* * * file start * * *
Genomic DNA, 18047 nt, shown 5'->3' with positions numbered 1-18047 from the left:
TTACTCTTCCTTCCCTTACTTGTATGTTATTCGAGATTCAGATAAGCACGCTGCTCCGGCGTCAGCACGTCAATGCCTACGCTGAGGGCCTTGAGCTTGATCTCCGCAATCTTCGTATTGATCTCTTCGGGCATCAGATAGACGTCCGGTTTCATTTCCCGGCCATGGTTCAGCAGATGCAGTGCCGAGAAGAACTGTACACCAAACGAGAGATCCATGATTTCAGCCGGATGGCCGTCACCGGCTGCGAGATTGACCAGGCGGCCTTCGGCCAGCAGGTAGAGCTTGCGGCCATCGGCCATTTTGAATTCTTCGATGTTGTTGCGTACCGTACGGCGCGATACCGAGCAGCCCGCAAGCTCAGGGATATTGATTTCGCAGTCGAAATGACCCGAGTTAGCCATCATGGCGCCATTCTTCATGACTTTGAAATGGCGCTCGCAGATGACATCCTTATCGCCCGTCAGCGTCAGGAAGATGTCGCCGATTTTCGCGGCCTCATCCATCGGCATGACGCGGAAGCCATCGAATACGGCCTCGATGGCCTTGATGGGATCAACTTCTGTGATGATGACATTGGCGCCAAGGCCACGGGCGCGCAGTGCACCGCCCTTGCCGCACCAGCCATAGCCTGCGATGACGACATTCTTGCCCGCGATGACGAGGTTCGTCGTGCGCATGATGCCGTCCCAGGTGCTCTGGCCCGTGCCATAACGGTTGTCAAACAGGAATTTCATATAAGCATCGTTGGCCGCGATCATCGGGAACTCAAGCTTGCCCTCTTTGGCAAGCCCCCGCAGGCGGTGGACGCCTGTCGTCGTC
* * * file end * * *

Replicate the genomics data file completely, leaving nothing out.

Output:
Genomic DNA, 18047 nt, shown 5'->3' with positions numbered 1-18047 from the left:
TTACTCTTCCTTCCCTTACTTGTATGTTATTCGAGATTCAGATAAGCACGCTGCTCCGGCGTCAGCACGTCAATGCCTACGCTGAGGGCCTTGAGCTTGATCTCCGCAATCTTCGTATTGATCTCTTCGGGCATCAGATAGACGTCCGGTTTCATTTCCCGGCCATGGTTCAGCAGATGCAGTGCCGAGAAGAACTGTACACCAAACGAGAGATCCATGATTTCAGCCGGATGGCCGTCACCGGCTGCGAGATTGACCAGGCGGCCTTCGGCCAGCAGGTAGAGCTTGCGGCCATCGGCCATTTTGAATTCTTCGATGTTGTTGCGTACCGTACGGCGCGATACCGAGCAGCCCGCAAGCTCAGGGATATTGATTTCGCAGTCGAAATGACCCGAGTTAGCCATCATGGCGCCATTCTTCATGACTTTGAAATGGCGCTCGCAGATGACATCCTTATCGCCCGTCAGCGTCAGGAAGATGTCGCCGATTTTCGCGGCCTCATCCATCGGCATGACGCGGAAGCCATCGAATACGGCCTCGATGGCCTTGATGGGATCAACTTCTGTGATGATGACATTGGCGCCAAGGCCACGGGCGCGCAGTGCACCGCCCTTGCCGCACCAGCCATAGCCTGCGATGACGACATTCTTGCCCGCGATGACGAGGTTCGTCGTGCGCATGATGCCGTCCCAGGTGCTCTGGCCCGTGCCATAACGGTTGTCAAACAGGAATTTCATATAAGCATCGTTGGCCGCGATCATCGGGAACTCAAGCTTGCCCTCTTTGGCAAGCCCCCGCAGGCGGTGGACGCCTGTCGTCGTC